Friday 9 December 2016

VIDEO:Obama calls for compromise as US debt default looms

Independent.ie reporters

Published 29/07/2011 | 08:26

US President Barack Obama with House Speaker, Republican, John Boehner and Senate Majority Leader, Democrat, Harry Reid during a meeting about the country's debt limit at the White House

European stocks slumped today as uncertainty about a US default grew amidst growing concerns that Spain will be downgraded by a ratings agency.

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US president Barack Obama has called for compromise as the country’s economy hurtles towards a possible default.

He added that a Republican proposal put forward by House of Representatives speaker Joe Boehner will not solve the US problems.

"What's clear now is that any solution to avoid default must be bipartisan," he said today at the White House.

House Republican leaders have just scrapped a vote on the debt ceiling putting further pressure on markets.

US debt stands at $13.4 trillion and the fear is that unless the ceiling is raised the country will not be able to pay its doctors, teachers and police.

However, Republicans believe the country is burdened with too much debt and wants other ways to fix its economic problems.

The delays have fuelled concerns that a compromise won’t be reached before the August 2 deadline for a possible US default.

Ratings agencies are waiting in the wings to see the outcome and if a deal is not reached this could mean the US losing its triple A rating.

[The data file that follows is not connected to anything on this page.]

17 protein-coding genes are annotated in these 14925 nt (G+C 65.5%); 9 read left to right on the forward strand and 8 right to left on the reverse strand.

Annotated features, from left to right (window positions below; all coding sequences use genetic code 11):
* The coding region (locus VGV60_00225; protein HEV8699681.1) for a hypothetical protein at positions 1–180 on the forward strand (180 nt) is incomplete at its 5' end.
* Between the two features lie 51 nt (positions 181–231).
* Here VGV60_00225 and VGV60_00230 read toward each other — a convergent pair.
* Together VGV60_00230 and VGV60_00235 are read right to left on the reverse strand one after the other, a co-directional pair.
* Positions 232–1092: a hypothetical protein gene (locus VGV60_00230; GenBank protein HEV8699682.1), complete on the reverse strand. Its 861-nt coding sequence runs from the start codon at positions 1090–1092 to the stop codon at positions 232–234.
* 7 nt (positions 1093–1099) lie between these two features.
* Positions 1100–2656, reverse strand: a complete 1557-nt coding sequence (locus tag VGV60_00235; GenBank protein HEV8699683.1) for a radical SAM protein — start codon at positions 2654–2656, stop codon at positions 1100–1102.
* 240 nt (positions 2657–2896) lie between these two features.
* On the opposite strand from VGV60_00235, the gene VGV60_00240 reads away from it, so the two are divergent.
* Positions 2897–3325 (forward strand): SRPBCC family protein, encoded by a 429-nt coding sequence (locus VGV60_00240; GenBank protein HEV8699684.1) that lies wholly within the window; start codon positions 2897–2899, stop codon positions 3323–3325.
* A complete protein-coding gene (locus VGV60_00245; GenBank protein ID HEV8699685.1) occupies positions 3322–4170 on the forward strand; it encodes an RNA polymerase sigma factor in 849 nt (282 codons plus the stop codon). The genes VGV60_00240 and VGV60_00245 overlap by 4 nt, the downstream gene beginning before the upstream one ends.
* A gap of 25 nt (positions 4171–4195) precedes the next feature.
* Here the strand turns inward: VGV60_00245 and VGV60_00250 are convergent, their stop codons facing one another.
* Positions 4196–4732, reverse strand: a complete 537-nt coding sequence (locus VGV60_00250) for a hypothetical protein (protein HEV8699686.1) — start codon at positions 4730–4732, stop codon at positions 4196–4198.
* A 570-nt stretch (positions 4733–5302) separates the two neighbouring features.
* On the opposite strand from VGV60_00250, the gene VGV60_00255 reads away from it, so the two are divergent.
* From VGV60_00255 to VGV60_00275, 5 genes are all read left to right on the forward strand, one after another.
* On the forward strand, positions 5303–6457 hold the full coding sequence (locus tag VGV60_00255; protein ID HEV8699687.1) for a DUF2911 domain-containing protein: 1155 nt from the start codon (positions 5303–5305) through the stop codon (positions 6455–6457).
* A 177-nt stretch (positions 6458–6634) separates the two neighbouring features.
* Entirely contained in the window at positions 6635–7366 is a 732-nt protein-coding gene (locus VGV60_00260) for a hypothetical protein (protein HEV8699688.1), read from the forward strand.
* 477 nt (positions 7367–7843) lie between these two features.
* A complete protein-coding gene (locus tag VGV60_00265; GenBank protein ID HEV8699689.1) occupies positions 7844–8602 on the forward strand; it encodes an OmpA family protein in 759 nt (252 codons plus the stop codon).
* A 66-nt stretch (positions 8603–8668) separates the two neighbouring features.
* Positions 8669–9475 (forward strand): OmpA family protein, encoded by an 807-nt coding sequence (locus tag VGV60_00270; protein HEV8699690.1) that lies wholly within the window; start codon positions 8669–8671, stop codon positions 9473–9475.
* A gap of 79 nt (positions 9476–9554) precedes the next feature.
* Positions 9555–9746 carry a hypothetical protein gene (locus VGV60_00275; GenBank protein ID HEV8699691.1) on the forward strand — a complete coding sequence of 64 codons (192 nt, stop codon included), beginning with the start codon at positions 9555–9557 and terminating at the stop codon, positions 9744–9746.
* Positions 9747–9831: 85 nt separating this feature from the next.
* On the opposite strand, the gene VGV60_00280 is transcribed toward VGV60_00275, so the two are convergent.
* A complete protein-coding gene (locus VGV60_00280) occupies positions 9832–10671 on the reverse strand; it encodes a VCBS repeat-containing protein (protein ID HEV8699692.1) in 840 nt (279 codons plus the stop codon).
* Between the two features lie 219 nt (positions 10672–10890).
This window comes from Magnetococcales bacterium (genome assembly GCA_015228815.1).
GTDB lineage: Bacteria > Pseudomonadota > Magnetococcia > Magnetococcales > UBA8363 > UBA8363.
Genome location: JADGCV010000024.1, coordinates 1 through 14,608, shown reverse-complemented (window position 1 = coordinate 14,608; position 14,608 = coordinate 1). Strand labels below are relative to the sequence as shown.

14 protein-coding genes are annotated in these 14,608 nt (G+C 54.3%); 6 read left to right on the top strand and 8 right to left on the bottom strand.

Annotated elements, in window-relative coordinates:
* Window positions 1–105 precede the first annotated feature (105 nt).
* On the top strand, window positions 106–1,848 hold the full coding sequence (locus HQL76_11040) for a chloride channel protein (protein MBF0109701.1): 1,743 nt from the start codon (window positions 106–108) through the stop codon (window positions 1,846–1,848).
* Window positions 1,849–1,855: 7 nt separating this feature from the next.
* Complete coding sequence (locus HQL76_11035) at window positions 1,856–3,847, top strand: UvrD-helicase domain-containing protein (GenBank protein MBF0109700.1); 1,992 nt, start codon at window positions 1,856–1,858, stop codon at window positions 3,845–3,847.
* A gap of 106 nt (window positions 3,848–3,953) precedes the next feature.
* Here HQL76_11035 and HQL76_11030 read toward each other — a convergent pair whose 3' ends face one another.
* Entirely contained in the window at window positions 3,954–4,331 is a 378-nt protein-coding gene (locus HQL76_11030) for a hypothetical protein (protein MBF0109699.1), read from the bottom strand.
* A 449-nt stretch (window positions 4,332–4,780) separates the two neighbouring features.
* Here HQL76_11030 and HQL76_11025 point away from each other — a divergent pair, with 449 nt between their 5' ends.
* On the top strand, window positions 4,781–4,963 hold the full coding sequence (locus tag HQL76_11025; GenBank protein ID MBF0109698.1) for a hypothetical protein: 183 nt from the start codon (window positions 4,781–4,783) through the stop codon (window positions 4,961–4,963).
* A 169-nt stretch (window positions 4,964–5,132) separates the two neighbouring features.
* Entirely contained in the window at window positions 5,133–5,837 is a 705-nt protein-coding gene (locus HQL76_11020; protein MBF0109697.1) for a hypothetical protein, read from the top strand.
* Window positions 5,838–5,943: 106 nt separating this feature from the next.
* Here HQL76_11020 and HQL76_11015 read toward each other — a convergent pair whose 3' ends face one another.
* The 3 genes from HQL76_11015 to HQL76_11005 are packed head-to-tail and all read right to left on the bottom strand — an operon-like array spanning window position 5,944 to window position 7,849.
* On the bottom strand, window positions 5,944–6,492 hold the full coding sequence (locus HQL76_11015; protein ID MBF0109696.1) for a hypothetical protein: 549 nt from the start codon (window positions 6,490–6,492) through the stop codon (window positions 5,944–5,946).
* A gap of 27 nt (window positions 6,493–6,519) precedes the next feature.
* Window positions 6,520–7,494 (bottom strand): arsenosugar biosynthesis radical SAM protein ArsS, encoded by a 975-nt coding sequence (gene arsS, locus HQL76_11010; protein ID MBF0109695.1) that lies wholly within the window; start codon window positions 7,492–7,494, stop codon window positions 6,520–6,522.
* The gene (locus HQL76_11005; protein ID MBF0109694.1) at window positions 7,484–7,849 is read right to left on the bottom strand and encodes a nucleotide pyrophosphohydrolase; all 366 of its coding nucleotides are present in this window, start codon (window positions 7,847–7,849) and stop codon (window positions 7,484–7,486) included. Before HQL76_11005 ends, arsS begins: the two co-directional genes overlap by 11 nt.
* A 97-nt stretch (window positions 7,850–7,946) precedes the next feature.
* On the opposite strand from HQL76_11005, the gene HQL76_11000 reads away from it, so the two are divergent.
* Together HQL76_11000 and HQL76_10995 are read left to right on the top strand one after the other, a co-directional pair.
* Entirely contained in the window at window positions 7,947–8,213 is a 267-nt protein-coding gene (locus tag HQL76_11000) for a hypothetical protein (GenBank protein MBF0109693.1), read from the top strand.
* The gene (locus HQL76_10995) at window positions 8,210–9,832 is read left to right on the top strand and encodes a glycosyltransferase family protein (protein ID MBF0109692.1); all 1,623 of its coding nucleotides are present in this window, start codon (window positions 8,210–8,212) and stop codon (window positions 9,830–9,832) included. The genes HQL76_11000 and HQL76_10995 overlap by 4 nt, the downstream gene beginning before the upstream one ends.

Any such move would have dire effects on economies worldwide including Ireland.

The little bit of growth in the economy is being fuelled by exports – the bulk of which comes from US multinationals with a presence here.

Meanwhile, new figures released today show the US economy grew by less than hand been expected in the second quarter as consumers refused to spend.

In addition, the 2007-2009 recession in the US was more severe than had been anticipated.

Earlier today share prices slumped as the uncertainty about a US default grew amidst growing concerns that Spain will be downgraded by a ratings agency.

Moody’s warned it could downgrade Spanish bonds a notch on fears of funding problems as the risk of contagion from the sovereign debts of countries like Ireland and Greece continued unabated.

Currencies like the Swiss franc and the yen also gained ground as the cost of insuring against a US default rose to the highest level since 2009 but the euro was also down.

Oil prices also fell by 0.5pc to $96.94 (€67.88) a barrel.

The FTSE index of top European stocks was off 0.5pc while many other indices extended three days of losses.

The mood was also dampened after some big firms reported disappointing results including French water and waste giant Veolia Environment.







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